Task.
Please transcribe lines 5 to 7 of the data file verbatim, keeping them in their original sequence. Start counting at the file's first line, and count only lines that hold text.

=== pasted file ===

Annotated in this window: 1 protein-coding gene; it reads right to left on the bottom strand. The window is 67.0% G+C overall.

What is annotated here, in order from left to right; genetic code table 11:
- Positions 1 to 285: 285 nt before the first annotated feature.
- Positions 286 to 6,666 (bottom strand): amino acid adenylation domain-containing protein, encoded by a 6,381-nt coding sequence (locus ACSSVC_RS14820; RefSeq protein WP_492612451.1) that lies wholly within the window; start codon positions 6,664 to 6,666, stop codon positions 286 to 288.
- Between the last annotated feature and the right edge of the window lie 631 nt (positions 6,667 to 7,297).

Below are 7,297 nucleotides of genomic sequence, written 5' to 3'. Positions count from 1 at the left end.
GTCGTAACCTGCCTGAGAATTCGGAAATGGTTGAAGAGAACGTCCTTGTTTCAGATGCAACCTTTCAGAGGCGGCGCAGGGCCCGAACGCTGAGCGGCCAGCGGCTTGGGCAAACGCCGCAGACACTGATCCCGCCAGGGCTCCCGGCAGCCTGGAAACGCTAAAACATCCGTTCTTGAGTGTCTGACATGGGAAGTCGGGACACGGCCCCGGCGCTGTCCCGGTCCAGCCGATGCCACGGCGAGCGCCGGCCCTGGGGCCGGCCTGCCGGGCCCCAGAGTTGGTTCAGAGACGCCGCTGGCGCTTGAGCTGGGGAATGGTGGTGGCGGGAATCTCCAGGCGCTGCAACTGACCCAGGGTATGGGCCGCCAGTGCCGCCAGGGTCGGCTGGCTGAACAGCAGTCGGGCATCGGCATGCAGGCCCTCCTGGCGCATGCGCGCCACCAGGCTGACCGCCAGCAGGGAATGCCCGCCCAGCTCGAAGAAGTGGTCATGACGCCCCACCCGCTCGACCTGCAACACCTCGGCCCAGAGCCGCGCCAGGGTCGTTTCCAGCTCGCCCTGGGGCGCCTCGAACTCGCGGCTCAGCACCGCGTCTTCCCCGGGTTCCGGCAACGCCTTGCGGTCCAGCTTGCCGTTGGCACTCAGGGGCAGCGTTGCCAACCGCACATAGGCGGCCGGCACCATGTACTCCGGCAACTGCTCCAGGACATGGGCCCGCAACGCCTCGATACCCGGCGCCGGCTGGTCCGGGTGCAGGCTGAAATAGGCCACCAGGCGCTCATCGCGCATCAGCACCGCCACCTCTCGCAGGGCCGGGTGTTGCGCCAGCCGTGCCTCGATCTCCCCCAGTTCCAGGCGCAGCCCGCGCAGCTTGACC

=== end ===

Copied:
- Between the last annotated feature and the right edge of the window lie 631 nt (positions 6,667 to 7,297).

Below are 7,297 nucleotides of genomic sequence, written 5' to 3'. Positions count from 1 at the left end.
GTCGTAACCTGCCTGAGAATTCGGAAATGGTTGAAGAGAACGTCCTTGTTTCAGATGCAACCTTTCAGAGGCGGCGCAGGGCCCGAACGCTGAGCGGCCAGCGGCTTGGGCAAACGCCGCAGACACTGATCCCGCCAGGGCTCCCGGCAGCCTGGAAACGCTAAAACATCCGTTCTTGAGTGTCTGACATGGGAAGTCGGGACACGGCCCCGGCGCTGTCCCGGTCCAGCCGATGCCACGGCGAGCGCCGGCCCTGGGGCCGGCCTGCCGGGCCCCAGAGTTGGTTCAGAGACGCCGCTGGCGCTTGAGCTGGGGAATGGTGGTGGCGGGAATCTCCAGGCGCTGCAACTGACCCAGGGTATGGGCCGCCAGTGCCGCCAGGGTCGGCTGGCTGAACAGCAGTCGGGCATCGGCATGCAGGCCCTCCTGGCGCATGCGCGCCACCAGGCTGACCGCCAGCAGGGAATGCCCGCCCAGCTCGAAGAAGTGGTCATGACGCCCCACCCGCTCGACCTGCAACACCTCGGCCCAGAGCCGCGCCAGGGTCGTTTCCAGCTCGCCCTGGGGCGCCTCGAACTCGCGGCTCAGCACCGCGTCTTCCCCGGGTTCCGGCAACGCCTTGCGGTCCAGCTTGCCGTTGGCACTCAGGGGCAGCGTTGCCAACCGCACATAGGCGGCCGGCACCATGTACTCCGGCAACTGCTCCAGGACATGGGCCCGCAACGCCTCGATACCCGGCGCCGGCTGGTCCGGGTGCAGGCTGAAATAGGCCACCAGGCGCTCATCGCGCATCAGCACCGCCACCTCTCGCAGGGCCGGGTGTTGCGCCAGCCGTGCCTCGATCTCCCCCAGTTCCAGGCGCAGCCCGCGCAGCTTGACC